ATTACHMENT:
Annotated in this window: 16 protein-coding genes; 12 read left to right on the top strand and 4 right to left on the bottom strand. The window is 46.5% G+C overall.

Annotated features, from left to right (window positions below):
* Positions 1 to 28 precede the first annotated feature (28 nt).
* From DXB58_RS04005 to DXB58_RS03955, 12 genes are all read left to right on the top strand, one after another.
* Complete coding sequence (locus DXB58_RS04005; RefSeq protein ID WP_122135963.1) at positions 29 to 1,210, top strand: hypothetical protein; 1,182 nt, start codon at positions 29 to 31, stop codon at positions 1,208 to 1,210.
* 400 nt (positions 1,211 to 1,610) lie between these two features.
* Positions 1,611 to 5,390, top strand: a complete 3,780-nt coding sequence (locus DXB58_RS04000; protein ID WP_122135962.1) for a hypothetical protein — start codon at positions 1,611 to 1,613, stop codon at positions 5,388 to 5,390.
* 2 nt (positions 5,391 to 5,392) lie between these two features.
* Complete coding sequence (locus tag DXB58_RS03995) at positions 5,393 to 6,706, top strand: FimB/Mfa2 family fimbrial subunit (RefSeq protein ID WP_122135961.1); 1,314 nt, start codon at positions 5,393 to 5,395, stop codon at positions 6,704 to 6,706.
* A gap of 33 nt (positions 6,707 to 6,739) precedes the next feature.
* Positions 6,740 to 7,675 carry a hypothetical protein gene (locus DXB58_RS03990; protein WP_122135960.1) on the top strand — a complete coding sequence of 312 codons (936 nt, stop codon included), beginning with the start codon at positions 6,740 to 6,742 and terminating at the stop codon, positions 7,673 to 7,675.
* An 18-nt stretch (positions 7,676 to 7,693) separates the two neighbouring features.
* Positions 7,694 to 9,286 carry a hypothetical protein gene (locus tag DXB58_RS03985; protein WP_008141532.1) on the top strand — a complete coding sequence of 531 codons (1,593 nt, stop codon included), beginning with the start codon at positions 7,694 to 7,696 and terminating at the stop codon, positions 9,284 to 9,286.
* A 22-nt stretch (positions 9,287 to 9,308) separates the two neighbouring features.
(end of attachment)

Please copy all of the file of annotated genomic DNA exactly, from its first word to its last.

Annotated in this window: 16 protein-coding genes; 12 read left to right on the top strand and 4 right to left on the bottom strand. The window is 46.5% G+C overall.

Annotated features, from left to right (window positions below):
* Positions 1 to 28 precede the first annotated feature (28 nt).
* From DXB58_RS04005 to DXB58_RS03955, 12 genes are all read left to right on the top strand, one after another.
* Complete coding sequence (locus DXB58_RS04005; RefSeq protein ID WP_122135963.1) at positions 29 to 1,210, top strand: hypothetical protein; 1,182 nt, start codon at positions 29 to 31, stop codon at positions 1,208 to 1,210.
* 400 nt (positions 1,211 to 1,610) lie between these two features.
* Positions 1,611 to 5,390, top strand: a complete 3,780-nt coding sequence (locus DXB58_RS04000; protein ID WP_122135962.1) for a hypothetical protein — start codon at positions 1,611 to 1,613, stop codon at positions 5,388 to 5,390.
* 2 nt (positions 5,391 to 5,392) lie between these two features.
* Complete coding sequence (locus tag DXB58_RS03995) at positions 5,393 to 6,706, top strand: FimB/Mfa2 family fimbrial subunit (RefSeq protein ID WP_122135961.1); 1,314 nt, start codon at positions 5,393 to 5,395, stop codon at positions 6,704 to 6,706.
* A gap of 33 nt (positions 6,707 to 6,739) precedes the next feature.
* Positions 6,740 to 7,675 carry a hypothetical protein gene (locus DXB58_RS03990; protein WP_122135960.1) on the top strand — a complete coding sequence of 312 codons (936 nt, stop codon included), beginning with the start codon at positions 6,740 to 6,742 and terminating at the stop codon, positions 7,673 to 7,675.
* An 18-nt stretch (positions 7,676 to 7,693) separates the two neighbouring features.
* Positions 7,694 to 9,286 carry a hypothetical protein gene (locus tag DXB58_RS03985; protein WP_008141532.1) on the top strand — a complete coding sequence of 531 codons (1,593 nt, stop codon included), beginning with the start codon at positions 7,694 to 7,696 and terminating at the stop codon, positions 9,284 to 9,286.
* A 22-nt stretch (positions 9,287 to 9,308) separates the two neighbouring features.